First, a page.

During the 1920s, Saskatchewan’s Weyburn Mental Hospital grew into a community of more than 3,000 patients and staff. Back then, the treatment of mental illness was still in its infancy. To know more about this story, visit the exhibit Weyburn Mental Hospital, produced by the Soo Line Historical Museum and virtualmuseum.ca. Leave us your comments below, and tell us why this History Matters to you.
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What institution in Saskatchewan became one of the biggest buildings in the entire British Empire?
It’s 1924. Saskatchewan’s Weyburn Mental hospital has grown into a community of its own. Bursting at the seams, it houses more than 3,000 patients and staff.
Immersing naked patients into icy water…
…and then into steaming hot water, electroshock therapy and lobotomies are just some of the more popular treatments patients undergo.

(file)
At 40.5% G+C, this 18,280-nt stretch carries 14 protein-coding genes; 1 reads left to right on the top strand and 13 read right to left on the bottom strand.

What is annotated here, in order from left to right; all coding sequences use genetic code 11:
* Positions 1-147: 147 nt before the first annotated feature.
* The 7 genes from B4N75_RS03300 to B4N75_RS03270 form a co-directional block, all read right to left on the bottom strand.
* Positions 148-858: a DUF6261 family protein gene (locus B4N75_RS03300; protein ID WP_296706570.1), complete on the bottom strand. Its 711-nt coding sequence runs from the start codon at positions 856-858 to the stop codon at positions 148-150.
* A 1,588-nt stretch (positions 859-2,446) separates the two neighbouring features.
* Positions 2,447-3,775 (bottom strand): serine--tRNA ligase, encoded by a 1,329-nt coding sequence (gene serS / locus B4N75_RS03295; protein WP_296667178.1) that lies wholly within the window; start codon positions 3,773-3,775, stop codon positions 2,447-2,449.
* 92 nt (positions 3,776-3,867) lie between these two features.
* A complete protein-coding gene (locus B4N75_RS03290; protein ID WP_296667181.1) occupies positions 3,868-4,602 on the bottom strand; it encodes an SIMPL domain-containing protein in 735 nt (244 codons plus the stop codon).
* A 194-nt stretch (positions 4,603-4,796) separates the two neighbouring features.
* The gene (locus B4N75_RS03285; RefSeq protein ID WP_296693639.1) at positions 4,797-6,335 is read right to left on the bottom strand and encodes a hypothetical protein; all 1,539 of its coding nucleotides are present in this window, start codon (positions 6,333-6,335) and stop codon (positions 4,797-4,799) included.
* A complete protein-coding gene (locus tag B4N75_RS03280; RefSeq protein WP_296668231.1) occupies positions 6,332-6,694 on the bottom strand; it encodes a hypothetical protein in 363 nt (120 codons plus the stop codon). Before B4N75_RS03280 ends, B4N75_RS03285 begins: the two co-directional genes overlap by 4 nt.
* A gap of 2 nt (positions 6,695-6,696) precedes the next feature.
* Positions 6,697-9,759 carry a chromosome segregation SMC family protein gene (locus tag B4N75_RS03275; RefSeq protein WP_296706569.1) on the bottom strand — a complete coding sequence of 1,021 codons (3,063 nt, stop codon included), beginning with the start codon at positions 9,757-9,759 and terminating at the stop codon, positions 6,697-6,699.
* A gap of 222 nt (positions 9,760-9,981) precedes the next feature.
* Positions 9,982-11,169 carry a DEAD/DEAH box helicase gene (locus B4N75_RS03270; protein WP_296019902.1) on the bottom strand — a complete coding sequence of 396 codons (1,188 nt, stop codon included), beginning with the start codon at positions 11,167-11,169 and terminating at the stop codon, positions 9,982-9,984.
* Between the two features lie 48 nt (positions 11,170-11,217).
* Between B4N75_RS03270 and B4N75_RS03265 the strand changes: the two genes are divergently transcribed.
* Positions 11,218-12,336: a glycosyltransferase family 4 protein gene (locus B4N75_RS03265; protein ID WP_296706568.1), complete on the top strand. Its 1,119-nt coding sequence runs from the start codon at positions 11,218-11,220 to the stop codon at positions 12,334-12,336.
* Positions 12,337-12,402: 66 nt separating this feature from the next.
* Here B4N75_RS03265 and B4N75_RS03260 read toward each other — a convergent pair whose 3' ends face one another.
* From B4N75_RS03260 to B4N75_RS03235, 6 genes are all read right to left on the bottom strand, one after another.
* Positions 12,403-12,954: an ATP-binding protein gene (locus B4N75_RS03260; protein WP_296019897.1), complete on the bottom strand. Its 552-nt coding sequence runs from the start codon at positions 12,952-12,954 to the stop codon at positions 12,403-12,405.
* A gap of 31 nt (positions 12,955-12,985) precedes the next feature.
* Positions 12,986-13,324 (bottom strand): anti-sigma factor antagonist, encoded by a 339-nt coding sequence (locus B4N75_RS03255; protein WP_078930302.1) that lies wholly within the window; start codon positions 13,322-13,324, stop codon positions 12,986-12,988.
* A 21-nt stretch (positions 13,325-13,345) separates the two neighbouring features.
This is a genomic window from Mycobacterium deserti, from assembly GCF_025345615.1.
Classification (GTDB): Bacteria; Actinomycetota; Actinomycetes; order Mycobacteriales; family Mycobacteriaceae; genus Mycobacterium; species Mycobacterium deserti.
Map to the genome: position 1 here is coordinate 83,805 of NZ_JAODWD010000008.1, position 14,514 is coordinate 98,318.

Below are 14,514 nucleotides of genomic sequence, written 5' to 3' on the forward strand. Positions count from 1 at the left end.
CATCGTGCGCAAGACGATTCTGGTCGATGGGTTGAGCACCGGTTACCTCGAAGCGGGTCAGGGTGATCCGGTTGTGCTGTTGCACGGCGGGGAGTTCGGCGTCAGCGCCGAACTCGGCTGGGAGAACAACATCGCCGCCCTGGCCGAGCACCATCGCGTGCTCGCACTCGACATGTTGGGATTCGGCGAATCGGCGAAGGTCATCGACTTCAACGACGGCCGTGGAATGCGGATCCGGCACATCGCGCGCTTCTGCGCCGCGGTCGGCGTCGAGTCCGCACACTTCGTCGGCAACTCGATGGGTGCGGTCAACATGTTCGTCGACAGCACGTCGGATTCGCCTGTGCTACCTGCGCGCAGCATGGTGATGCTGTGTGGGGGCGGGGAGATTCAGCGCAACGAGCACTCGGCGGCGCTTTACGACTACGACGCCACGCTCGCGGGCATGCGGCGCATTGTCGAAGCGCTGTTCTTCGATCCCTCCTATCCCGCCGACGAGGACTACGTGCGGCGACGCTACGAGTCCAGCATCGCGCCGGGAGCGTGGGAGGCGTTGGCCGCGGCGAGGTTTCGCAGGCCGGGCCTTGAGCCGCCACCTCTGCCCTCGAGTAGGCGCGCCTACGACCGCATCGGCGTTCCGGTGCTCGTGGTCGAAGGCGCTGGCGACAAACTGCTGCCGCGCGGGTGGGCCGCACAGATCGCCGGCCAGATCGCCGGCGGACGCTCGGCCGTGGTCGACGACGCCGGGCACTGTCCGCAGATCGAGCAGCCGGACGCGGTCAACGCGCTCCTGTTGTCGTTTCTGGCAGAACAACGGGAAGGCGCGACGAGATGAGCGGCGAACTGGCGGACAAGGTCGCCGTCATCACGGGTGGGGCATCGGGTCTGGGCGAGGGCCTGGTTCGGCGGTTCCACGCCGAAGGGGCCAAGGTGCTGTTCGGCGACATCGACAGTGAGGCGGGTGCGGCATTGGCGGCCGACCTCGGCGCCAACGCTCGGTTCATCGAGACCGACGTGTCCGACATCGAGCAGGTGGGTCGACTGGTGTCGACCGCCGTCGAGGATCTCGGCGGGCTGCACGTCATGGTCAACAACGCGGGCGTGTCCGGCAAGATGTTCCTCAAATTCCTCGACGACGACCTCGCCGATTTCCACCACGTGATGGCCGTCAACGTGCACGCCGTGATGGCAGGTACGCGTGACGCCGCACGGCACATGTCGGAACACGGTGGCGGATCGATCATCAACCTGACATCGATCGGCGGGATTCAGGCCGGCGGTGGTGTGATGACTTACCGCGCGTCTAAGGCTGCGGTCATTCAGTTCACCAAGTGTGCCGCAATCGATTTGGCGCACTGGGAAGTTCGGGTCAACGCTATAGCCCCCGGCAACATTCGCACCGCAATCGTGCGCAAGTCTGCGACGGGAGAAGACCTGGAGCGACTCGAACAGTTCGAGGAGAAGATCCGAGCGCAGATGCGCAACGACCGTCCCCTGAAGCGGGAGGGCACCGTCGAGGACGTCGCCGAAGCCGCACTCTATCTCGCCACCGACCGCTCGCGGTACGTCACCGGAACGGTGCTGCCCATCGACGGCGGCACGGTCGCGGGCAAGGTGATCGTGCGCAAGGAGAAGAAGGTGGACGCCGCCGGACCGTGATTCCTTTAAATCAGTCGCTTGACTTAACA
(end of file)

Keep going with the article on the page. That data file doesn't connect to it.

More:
Back then the treatment of mental illness is still in its infancy.
In the early 1950s, LSD is given to patients and even to staff volunteers to simulate schizophrenic experiences so they’d be more sympathetic to their patients’ symptoms.
Some of Weyburn’s treatments may seem barbaric by today’s standards, but they were the essence of progress not so long ago. In fact, their bold experiments and cutting edge research helped lead the way to some of the methods we now have in treating mental illness.
To know more about the Weyburn Mental Hospital go to History Matters at virtualmuseum.ca.
And tell us why this history matters to you?